The ultimate form of auto racing, Formula 1, delivers a special fusion of speed, technology, and pure driving prowess.
The steering wheel, a perfect fusion of form and function, is one of the most intricate parts of an F1 car.
Its abundance of buttons, knobs, paddles, and displays, which serve as the driver’s principal interface with the vehicle, is intended to aid the driver in maintaining maximum performance and control throughout a race.
Let’s explore the intriguing world of F1 steering wheels in further detail and learn what makes them unique.
Table of Contents
- 1 F1 Steering Wheel Evolution
- 1.1 Key Components and Features of an F1 Steering Wheel
- 1.2 Buttons and Dials
- 1.3 Paddles
- 1.4 Rotatory Switches
- 1.5 LED Display and Indicators
- 1.6 Functionality and Purpose of Various Buttons
- 1.7 Engine and Power Settings
- 1.8 Brake and Differential Adjustments
- 1.9 Energy Recovery and Fuel Management
- 1.10 DRS and Overtake
- 1.11 Pit Lane Communication and Strategy
- 1.12 Driver Comfort and Personalization
- 2 Driving Techniques and Steering Wheel Operation
- 3 FAQ about Formula 1 Steering Wheel
- 3.1 How many knobs switches and buttons does a formula one steering wheel have ?
- 3.2 What features on the steering wheel are used the most?
- 3.3 How many steering wheels does a motorist have?
- 3.4 How many buttons and switches does an F1 steering wheel have and what do they perform?
- 3.5 How much does an F1 Steering wheel cost?
- 3.6 Are the drivers engaged in the design process of a steering wheel?
- 3.7 What are the most critical buttons?
- 3.8 What is an F1 steering wheel made of?
- 3.9 How tough is it to engage with the different buttons when the automobile is going at full speed?
F1 Steering Wheel Evolution
Formula 1 steering wheels have gone through tremendous evolution over the decades. In the early years of the sport in the 1950s, the steering wheels were very simple – just basic circular wheels with no extra controls or buttons.
As electronics started being introduced into F1 cars in the 1960s and 1970s, some rudimentary buttons and switches were added to control basic functions. But these were still very minimal compared to modern wheels.
The first big innovation came in the 1980s with the introduction of paddle shifters behind the steering wheel. This allowed drivers to change gears semi-automatically while keeping both hands on the wheel at all times. With the paddles, quick seamless gear changes became possible.
More electronics like engine maps, radio communications, pit lane speed limiters etc. also started being incorporated into the steering wheels in the 80s. This added more controls but still maintained a circular wheel shape.
The 1990s saw an explosion in the complexity of F1 steering wheels. As the cars became more reliant on electronics to control different systems, the wheels needed more buttons, switches and dials to give drivers access. Wheels from this era started having several dozen buttons and rotaries to control engine, transmission, brakes, fuel systems and more.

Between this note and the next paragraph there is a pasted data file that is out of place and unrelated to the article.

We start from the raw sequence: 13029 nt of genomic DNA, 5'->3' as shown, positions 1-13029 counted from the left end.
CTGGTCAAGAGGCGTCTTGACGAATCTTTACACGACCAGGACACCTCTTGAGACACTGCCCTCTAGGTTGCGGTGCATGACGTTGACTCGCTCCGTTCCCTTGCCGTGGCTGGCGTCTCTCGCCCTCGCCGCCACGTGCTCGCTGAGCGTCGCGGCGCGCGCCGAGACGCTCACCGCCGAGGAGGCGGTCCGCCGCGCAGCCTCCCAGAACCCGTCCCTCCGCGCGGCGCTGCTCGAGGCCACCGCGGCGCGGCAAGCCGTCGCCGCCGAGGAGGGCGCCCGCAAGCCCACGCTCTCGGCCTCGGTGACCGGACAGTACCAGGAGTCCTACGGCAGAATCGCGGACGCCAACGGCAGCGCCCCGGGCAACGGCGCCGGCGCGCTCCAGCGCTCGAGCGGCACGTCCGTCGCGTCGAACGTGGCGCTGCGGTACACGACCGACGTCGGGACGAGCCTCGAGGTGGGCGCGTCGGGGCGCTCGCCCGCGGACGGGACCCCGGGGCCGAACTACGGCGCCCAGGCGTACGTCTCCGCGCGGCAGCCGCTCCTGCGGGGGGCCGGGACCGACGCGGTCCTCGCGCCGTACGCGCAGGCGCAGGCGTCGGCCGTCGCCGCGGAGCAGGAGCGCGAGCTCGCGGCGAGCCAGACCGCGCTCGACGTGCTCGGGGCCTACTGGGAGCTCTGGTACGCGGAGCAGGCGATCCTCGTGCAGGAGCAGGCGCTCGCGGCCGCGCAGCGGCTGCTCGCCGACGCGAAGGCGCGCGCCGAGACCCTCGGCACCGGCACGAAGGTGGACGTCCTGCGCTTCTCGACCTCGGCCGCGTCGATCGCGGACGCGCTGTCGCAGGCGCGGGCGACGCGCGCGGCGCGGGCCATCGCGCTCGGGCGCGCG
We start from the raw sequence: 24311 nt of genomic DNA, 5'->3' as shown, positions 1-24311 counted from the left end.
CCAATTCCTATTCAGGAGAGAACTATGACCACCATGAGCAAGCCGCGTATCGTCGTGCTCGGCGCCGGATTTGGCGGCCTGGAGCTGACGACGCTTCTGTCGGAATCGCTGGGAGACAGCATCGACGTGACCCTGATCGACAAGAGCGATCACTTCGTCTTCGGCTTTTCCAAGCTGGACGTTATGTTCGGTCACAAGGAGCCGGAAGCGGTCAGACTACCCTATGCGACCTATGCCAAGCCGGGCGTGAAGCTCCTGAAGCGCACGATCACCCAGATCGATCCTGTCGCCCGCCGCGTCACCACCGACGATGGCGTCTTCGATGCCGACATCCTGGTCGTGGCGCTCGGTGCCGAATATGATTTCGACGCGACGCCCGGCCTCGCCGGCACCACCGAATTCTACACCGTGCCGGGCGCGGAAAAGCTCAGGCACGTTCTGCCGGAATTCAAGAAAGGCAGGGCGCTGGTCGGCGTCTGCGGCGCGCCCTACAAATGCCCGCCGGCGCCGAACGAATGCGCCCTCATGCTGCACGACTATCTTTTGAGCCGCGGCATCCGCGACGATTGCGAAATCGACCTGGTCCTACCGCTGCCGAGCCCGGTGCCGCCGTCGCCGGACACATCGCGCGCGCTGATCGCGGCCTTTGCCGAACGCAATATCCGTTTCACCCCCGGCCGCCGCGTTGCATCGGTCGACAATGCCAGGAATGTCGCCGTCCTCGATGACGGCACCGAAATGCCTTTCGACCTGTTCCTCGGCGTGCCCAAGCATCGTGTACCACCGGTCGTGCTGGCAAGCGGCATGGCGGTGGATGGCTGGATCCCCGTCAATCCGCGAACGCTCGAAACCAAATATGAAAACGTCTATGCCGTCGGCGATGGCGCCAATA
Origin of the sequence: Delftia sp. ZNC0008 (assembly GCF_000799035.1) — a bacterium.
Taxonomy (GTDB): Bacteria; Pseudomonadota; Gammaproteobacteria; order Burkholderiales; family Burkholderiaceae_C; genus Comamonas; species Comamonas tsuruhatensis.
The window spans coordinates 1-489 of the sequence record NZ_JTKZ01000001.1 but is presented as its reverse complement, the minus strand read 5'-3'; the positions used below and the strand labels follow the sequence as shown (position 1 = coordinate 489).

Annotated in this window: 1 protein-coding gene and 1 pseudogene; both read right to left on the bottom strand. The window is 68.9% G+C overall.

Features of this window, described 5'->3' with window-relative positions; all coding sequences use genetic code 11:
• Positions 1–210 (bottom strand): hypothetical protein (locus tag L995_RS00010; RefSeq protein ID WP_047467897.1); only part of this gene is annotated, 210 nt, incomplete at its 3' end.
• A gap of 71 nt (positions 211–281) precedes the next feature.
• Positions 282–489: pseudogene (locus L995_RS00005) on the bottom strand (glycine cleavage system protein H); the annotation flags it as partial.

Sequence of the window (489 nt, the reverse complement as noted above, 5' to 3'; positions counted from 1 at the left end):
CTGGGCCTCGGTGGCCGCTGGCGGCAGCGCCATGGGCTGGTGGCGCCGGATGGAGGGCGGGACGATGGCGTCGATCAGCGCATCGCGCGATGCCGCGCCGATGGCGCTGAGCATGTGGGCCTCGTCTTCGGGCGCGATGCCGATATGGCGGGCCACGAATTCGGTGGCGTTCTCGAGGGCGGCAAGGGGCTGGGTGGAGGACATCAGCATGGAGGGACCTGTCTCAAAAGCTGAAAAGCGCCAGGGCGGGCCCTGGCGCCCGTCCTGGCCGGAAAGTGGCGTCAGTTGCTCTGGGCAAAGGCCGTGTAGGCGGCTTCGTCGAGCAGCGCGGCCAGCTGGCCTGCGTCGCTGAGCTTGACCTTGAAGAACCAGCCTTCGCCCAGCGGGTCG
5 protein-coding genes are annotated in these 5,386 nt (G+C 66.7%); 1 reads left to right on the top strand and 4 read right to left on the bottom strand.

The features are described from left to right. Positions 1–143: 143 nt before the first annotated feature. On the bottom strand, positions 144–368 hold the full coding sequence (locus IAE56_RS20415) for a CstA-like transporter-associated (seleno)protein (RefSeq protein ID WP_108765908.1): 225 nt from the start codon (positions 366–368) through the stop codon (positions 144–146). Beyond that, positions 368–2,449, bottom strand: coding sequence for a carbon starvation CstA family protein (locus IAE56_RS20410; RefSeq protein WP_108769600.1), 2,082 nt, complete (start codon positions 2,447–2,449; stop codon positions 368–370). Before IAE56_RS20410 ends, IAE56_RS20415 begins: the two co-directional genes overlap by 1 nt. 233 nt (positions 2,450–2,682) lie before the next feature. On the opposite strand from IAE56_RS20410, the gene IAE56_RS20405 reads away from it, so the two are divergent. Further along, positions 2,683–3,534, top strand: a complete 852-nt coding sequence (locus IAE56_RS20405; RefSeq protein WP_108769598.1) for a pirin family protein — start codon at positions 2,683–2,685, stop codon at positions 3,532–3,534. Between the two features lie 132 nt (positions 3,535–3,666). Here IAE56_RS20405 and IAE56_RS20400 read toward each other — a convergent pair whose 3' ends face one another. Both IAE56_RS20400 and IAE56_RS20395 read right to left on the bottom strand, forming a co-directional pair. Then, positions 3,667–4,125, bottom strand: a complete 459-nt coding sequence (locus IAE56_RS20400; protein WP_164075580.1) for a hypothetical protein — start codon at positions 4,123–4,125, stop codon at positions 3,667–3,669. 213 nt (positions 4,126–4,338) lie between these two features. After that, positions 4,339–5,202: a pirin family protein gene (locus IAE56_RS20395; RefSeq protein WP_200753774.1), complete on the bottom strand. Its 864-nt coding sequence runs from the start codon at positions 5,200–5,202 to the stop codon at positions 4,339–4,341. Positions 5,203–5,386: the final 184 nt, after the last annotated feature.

It was also in the 90s that the familiar rectangular and squared-off shape started becoming popular. This allowed more space for controls and made the wheel better suited for housing electronics. Customization for individual drivers also became common in this period.
Modern F1 steering wheels are highly advanced pieces of cutting edge racing technology. Today’s wheels have over 25 buttons, switches, dials, paddles, screens and lights. The exact number and types of controls differs from team to team and driver to driver.
The highly complex steering wheels allow drivers to precisely adjust and activate different systems while racing at over 200mph. Settings for engine maps, hybrid deployment, brake bias, differentials and DRS can be changed almost instantaneously with a few button presses or dial twists. Modern wheels are customized and optimized for each driver’s needs and preferences.
Key Components and Features of an F1 Steering Wheel
With a variety of parts and features intended to offer drivers total control over their racing vehicle, today’s Formula 1 steering wheels are technological marvels.
Buttons and Dials
On an F1 steering wheel, dials and buttons are used to control everything from radio communications to engine settings.
These specially designed controls enable drivers to make changes in real time as they race around the circuit at high speeds.
Paddle shifters are used in F1 cars to manage the clutch and change gears.
Drivers can swiftly and effectively shift up or down by placing their hands behind the steering wheel without taking their hands off the wheel.
Additional functionality is offered through rotary switches, such as the ability to change fuel map modes, differential settings, or brake balance.
These enable even greater levels of automobile customisation, allowing drivers to precisely adjust the performance of their car to fit particular track circumstances or racing plans.
LED Display and Indicators
An F1 driver can access vital information via the LED display on the steering wheel, including lap times, gear position, and even potential car trouble signals.